MrsJohnDeere Sun 22-Jun-14 22:02:45

Young adult
Old person

McBear Sun 22-Jun-14 22:03:48

Strokes can kill or permanently injure.

It has to be...

Young adult
Old person.

ppplease Sun 22-Jun-14 22:04:05

True, suspected stroke/brain aneurysm is time critical.
Unfortunately I know someone who nobody was expecting for hours, actually make that two. sad
Both have had a real bad outcome.

VivaLeBeaver Sun 22-Jun-14 22:04:12

I spend a fair amount of time in ambulances and believe me the lack of ambulances in the area is unbelievable. Its not unusual for there to be no free ambulances in the (large) county.

I was with a crew the other day and we got called to a suspected stroke (elderly) amd we were a good two hours (and two counties) away but were the nearest free ambulance.

IwishIwasmoreorganised Sun 22-Jun-14 22:05:31

Young adult,
Child (assuming the worst - long bone fracture, not just fibula)
Old person.

HecatePropylaea Sun 22-Jun-14 22:05:45

Young adult first because in case of stroke, the longer you have to wait for treatment, the more risky
Then child because they are in pain and likely terrified but it is unlikely they are at risk of death or permanant disability
then elderly person, because they are lowest risk.

a paramedic car or bike or even gp could have been dispatched to the child to give some onsite assessment and to assess whether it was a simple break or something more dangerous.

the community nurses etc could have attended the elderly person to give them some reassurance

VivaLeBeaver Sun 22-Jun-14 22:05:54

Actually we were nearer than 2 hours with blues and twos. But over an hour.

SellyMevs Sun 22-Jun-14 22:10:37

Young adult - stroke is a life threatening emergency, time is brain. They need to be in hospital as soon as possible

Child - although injury can be serious, it is not likely to be life threatening. However, life changing injuries may occur so still a priority.

Elderly person - this will wait unfortunately, they are not in any danger and not likely to suffer serious injury. These types of calls also take the longest - a full assessment will be done, their mobility assessed, referrals made to the most appropriate services to avoid this from happening again unnecessarily.

These decisions are made on a daily basis, and aren't always so black and white. Ambulances will just travel further distances to meet the demand.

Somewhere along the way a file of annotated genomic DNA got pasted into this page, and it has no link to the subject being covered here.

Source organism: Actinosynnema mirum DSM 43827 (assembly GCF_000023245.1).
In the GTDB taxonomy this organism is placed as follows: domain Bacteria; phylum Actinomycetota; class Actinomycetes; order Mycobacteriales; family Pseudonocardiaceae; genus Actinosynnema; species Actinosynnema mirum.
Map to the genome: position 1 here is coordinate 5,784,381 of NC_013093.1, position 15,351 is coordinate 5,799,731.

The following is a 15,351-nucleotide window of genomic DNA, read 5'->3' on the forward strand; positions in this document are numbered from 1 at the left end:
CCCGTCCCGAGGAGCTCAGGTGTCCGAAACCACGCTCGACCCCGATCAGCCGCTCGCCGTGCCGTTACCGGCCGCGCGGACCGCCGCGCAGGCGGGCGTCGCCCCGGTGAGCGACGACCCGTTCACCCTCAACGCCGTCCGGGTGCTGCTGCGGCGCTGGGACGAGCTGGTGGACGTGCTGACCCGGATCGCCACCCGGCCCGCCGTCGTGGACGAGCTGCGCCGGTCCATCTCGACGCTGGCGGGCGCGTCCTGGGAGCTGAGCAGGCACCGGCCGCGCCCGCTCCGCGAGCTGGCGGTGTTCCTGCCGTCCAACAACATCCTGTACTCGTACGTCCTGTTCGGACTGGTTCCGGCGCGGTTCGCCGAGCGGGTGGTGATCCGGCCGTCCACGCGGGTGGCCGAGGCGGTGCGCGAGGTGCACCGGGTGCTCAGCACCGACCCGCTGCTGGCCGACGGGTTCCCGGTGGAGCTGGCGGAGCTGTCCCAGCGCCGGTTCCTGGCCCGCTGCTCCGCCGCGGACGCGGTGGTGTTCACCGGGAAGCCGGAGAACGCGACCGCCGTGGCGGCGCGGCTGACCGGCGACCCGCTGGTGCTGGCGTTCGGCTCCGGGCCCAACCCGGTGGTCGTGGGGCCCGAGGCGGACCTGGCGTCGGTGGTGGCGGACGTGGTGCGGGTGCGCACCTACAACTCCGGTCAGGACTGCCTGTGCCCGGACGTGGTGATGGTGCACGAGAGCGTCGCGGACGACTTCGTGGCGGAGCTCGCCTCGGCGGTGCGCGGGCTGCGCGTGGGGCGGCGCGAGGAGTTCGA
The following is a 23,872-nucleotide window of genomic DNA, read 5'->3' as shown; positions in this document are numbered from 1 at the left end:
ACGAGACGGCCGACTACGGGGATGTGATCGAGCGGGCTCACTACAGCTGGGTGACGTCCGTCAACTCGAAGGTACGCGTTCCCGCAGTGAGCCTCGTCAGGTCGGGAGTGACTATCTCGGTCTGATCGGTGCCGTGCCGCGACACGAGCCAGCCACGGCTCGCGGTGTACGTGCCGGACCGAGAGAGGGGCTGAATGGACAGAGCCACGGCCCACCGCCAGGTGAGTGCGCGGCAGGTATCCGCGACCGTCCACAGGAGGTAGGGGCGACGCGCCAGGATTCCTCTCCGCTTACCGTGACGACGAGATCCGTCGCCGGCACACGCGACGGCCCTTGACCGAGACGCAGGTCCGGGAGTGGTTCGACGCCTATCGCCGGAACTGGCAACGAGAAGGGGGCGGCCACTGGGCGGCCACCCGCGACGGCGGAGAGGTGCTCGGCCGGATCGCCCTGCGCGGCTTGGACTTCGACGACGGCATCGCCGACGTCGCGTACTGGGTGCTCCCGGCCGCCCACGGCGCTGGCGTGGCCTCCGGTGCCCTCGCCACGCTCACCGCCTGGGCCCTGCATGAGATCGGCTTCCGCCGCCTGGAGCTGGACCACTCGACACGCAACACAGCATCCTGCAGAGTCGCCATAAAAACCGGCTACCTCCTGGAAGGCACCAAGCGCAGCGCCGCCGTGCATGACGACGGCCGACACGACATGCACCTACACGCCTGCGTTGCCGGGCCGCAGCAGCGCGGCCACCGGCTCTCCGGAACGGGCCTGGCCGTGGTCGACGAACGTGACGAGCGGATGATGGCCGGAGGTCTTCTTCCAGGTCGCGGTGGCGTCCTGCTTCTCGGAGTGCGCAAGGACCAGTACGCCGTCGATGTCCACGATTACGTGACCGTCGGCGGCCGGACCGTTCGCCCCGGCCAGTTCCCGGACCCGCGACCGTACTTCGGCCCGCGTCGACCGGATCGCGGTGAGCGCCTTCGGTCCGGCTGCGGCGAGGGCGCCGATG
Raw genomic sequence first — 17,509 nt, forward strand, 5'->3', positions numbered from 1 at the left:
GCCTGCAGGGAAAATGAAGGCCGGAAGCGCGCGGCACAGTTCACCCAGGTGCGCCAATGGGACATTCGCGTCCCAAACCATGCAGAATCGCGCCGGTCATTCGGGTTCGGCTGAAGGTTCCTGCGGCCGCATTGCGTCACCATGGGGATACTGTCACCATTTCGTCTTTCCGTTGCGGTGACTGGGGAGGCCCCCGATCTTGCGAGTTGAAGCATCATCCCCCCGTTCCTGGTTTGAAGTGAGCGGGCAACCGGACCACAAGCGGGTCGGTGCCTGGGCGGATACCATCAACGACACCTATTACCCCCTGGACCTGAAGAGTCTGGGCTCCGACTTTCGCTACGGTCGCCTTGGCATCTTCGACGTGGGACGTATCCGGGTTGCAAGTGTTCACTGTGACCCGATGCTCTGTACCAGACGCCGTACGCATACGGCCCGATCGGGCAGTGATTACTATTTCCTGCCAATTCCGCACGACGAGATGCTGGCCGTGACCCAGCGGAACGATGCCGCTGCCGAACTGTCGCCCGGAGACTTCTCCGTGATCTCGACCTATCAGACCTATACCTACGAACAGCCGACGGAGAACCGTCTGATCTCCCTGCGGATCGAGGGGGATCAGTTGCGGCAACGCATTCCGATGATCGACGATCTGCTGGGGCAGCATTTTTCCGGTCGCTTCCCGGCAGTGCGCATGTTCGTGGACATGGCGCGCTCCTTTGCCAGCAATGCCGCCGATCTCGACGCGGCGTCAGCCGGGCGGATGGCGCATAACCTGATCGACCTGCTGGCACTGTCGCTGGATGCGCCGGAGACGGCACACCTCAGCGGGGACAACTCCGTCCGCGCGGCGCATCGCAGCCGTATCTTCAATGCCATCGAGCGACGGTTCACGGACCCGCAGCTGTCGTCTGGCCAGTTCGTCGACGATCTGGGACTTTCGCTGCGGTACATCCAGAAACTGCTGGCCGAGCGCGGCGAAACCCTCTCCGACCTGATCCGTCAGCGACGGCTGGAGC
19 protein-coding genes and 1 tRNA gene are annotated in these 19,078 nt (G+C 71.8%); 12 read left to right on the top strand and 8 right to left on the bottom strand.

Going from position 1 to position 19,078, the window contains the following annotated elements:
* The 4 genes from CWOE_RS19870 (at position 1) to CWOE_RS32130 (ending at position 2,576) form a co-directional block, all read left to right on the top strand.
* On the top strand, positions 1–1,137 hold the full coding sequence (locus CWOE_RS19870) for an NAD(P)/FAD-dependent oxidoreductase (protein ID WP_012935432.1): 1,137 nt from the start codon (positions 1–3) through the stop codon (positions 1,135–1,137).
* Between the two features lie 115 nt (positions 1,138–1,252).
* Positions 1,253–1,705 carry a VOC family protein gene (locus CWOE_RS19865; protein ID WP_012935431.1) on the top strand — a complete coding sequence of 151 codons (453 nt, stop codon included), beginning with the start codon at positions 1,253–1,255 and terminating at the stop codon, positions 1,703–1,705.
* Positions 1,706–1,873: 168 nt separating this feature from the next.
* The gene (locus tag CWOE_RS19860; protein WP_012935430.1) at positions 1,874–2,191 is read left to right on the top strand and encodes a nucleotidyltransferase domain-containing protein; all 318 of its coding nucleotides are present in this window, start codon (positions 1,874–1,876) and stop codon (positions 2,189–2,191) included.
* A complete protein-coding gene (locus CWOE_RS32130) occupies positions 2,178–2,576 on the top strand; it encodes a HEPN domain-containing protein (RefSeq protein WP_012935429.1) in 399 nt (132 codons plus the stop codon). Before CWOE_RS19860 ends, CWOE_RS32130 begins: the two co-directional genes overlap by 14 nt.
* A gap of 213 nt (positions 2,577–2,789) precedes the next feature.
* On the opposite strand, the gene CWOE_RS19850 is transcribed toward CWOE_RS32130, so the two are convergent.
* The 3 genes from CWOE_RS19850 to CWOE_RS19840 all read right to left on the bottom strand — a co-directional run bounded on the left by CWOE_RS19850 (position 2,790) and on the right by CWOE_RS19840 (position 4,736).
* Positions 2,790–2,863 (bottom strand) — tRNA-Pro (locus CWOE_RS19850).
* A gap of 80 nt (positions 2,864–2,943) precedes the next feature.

sallysparrow157 Sun 22-Jun-14 22:11:29

Trouble is the ambulance control can only go on what they're told. So aneurism young adult may have given the impression they have a mild headache, fallen over old person may not want to bother anyone so hasn't even called for help in the first place and broken leg kid's mum has made out on the phone that the kid is a bit of a drama queen. So what actually happens is the ambulance goes out to a toddler with threadworms.

Am I helping the argument?!

Seriously though - adult with an intracranial event is time critical, the longer it takes to get them to a neurosurgical centre the more likely they are o die or be brain damaged. They have to go first.
Child next, will have pain and possibly significant blood loss but thy are not as time critical as an intracranial bleed. A rapid responder could go out and stabilise the fracture and give pain relief whilst waiting for the bus
Old person last or not at all, they are not sick or hurt, they just need help to get up, also door may be locked so would need police anyway, so in a limited ambulance scenario the police could go round, get access, help old person up and assess if further aid is needed

arethereanyleftatall Sun 22-Jun-14 22:14:27

The only person who needs to call 999 for ambulance in your scenarios is the young adult. I thought 999/ambulances were only for life threatening things.

McBear Sun 22-Jun-14 22:15:51

Why is it called blues and twos? I get the blues...

I call it nee-naws. I get told I'm a child grin